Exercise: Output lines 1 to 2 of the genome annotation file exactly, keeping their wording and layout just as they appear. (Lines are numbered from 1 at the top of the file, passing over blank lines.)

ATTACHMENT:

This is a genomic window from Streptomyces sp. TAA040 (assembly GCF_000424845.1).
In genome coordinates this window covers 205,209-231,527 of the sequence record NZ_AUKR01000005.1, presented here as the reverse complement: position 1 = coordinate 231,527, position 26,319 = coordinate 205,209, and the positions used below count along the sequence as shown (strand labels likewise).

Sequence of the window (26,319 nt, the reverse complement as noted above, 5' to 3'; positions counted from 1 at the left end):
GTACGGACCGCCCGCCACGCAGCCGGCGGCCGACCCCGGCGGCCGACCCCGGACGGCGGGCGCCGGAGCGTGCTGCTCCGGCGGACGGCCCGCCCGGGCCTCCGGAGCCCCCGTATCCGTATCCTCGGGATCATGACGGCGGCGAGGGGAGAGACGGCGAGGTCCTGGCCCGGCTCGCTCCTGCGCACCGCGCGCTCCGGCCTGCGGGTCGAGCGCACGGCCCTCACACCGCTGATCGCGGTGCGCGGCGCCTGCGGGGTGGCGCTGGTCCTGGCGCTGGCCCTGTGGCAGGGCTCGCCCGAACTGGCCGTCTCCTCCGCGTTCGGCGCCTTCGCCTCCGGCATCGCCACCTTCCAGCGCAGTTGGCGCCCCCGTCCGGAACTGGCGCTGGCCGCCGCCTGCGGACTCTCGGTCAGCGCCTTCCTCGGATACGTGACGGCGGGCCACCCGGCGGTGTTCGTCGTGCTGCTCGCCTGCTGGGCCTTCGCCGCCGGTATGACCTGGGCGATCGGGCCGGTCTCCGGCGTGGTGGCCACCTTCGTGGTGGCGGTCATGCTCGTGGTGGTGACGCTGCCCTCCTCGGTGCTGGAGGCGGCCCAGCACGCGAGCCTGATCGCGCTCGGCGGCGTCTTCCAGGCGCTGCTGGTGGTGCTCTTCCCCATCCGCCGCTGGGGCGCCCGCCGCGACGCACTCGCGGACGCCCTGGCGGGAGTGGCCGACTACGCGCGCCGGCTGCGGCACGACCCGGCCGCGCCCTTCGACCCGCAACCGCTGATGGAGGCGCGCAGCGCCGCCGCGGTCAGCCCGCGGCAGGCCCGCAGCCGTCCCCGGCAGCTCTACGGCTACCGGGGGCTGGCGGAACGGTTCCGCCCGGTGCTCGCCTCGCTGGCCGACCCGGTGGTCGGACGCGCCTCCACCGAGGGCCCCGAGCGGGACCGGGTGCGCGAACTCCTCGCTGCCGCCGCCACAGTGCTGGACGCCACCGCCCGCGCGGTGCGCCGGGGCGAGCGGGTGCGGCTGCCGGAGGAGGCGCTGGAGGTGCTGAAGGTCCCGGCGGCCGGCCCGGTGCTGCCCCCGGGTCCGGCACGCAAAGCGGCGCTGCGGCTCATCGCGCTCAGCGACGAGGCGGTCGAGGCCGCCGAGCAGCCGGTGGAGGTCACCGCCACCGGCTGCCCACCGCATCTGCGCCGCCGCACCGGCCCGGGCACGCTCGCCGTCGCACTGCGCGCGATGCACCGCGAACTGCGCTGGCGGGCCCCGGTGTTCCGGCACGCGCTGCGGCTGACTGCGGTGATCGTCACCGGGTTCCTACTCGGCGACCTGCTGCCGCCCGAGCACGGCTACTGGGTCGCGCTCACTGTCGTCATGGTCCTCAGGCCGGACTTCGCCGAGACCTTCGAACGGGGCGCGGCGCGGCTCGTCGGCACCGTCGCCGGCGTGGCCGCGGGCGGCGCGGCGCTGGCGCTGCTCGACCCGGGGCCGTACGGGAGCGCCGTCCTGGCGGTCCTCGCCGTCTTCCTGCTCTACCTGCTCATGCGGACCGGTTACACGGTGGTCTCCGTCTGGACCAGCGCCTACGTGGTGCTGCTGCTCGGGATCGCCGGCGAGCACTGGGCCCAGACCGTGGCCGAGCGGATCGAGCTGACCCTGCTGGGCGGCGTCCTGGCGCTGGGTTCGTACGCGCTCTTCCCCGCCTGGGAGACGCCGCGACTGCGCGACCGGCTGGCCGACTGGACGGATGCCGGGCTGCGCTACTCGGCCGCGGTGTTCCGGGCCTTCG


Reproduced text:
This is a genomic window from Streptomyces sp. TAA040 (assembly GCF_000424845.1).
In genome coordinates this window covers 205,209-231,527 of the sequence record NZ_AUKR01000005.1, presented here as the reverse complement: position 1 = coordinate 231,527, position 26,319 = coordinate 205,209, and the positions used below count along the sequence as shown (strand labels likewise).